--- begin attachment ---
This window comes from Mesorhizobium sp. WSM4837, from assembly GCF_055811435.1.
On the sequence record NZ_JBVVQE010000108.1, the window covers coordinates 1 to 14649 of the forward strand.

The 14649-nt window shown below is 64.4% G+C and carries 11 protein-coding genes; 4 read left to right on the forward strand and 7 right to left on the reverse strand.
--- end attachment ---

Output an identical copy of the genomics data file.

This window comes from Mesorhizobium sp. WSM4837, from assembly GCF_055811435.1.
On the sequence record NZ_JBVVQE010000108.1, the window covers coordinates 1 to 14649 of the forward strand.

The 14649-nt window shown below is 64.4% G+C and carries 11 protein-coding genes; 4 read left to right on the forward strand and 7 right to left on the reverse strand.